Words & Deeds

'Hannah Arendt' & 'A Hijacking'

The German-Jewish political philosopher Hannah Arendt (1906–1975) lived a life emblematic of her era, a casualty of Hitler’s rise to power who emigrated to the United States and became a prominent New York intellectual. But singular aspects of her curriculum vitae lent her a special gloss of fame—first as the student and lover of the philosopher Martin Heidegger, and second as the writer of a five-part New Yorker report on the 1961 Israeli trial of Adolf Eichmann. Those articles and her subsequent book, Eichmann in Jerusalem, ignited an incendiary controversy among Jewish intellectuals and other observers who accused -Arendt of downplaying Eichmann’s crimes while showing insufficient sympathy for his victims. Residual echoes of that argument make her an object of enduring interest, as does the landmark concept she contributed to the world’s moral lexicon: “the banality of evil.”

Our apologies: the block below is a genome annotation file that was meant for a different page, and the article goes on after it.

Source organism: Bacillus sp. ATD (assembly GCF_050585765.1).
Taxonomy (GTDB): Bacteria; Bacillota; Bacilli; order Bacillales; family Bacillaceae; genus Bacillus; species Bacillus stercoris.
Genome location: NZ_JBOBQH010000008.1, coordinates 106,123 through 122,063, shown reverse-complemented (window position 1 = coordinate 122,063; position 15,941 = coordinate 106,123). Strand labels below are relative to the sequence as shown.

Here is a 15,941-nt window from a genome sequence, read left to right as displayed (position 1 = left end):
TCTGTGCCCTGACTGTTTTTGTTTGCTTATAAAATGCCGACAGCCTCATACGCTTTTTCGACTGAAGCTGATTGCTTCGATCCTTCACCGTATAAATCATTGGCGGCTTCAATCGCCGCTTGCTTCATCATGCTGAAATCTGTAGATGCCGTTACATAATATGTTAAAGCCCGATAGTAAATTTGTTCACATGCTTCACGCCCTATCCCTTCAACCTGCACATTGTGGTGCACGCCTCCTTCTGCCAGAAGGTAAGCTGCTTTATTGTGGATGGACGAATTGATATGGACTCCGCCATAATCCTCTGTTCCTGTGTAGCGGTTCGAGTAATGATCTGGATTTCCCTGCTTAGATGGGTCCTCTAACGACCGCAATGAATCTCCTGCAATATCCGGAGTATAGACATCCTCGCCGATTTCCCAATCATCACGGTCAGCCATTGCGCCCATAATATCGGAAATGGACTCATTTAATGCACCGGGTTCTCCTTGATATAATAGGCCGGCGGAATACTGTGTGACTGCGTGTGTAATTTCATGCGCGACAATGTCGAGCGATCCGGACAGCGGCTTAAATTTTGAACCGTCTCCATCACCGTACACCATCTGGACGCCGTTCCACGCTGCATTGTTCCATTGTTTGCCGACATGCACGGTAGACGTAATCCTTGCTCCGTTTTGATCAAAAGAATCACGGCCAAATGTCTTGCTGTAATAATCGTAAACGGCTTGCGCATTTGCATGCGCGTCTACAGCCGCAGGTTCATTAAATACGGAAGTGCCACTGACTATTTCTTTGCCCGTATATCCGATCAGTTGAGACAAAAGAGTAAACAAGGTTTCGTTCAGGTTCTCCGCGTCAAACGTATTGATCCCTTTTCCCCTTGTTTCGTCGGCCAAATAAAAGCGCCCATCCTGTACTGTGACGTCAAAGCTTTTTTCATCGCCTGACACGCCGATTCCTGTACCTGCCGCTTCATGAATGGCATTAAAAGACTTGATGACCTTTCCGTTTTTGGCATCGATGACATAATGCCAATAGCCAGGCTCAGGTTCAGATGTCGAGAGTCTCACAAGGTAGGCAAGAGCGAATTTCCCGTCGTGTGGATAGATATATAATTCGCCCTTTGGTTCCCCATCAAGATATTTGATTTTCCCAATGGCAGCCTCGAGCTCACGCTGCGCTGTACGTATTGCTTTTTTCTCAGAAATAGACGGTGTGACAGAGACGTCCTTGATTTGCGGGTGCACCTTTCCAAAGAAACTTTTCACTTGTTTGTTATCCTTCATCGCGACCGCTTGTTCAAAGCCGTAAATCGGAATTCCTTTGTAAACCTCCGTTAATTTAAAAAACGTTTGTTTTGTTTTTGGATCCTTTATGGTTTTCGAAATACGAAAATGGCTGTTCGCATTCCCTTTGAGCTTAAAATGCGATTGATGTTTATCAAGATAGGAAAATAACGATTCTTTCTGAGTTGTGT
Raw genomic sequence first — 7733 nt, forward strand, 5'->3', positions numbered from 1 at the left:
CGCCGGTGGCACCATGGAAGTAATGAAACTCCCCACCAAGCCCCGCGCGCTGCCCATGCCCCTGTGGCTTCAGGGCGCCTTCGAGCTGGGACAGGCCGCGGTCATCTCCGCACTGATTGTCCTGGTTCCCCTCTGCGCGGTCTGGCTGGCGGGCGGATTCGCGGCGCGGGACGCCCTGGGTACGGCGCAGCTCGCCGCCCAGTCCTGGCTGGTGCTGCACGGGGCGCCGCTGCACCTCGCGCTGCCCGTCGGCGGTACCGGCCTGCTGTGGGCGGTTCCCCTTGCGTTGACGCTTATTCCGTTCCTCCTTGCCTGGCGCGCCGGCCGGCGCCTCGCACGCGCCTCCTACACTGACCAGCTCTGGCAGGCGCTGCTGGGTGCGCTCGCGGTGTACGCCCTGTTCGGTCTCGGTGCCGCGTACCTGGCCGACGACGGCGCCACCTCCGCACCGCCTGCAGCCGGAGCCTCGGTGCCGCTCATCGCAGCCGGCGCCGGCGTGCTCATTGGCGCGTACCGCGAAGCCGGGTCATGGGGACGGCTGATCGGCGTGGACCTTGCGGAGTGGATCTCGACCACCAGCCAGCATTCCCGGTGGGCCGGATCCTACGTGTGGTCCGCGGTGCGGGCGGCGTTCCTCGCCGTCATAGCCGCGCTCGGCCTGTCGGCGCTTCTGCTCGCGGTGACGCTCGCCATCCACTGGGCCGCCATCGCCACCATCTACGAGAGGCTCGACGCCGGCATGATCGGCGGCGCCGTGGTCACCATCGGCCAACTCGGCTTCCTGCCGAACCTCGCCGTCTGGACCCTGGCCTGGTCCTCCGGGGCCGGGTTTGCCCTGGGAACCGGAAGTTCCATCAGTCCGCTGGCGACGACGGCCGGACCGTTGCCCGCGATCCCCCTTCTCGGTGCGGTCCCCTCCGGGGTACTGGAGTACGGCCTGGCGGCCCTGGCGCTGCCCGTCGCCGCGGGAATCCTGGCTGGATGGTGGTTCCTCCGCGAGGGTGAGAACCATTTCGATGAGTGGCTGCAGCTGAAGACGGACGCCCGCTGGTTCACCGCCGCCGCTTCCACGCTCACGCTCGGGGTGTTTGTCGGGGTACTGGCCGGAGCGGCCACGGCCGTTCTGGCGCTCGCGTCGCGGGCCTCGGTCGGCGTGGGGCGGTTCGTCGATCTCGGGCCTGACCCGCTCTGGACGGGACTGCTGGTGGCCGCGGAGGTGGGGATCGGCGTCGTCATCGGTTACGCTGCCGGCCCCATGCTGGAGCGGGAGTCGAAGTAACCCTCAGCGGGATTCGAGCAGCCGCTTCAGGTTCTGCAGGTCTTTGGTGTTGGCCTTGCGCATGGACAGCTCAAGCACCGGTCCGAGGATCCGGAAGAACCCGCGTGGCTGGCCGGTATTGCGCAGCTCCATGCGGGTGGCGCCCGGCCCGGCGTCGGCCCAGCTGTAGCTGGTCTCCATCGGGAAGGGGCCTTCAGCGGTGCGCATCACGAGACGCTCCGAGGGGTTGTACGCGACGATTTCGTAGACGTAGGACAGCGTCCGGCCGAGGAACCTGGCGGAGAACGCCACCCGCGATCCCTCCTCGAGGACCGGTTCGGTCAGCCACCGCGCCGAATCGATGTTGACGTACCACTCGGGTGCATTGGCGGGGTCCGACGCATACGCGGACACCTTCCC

It’s difficult to imagine a director better equipped to handle such a life than Margaretha von Trotta. Born in Berlin during World War II, von Trotta has repeatedly focused her work on the political and intellectual efforts of women in a world dominated by men, including Rosenstrasse (2003), which chronicled the wartime struggle of German women married to Jewish husbands. Hannah Arendt is the final installment of the director’s trilogy of feminist historical biopics—all with Barbara Sukowa in the lead roles—beginning with ...

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About the Author

Rand Richards Cooper is Commonweal's contributing editor.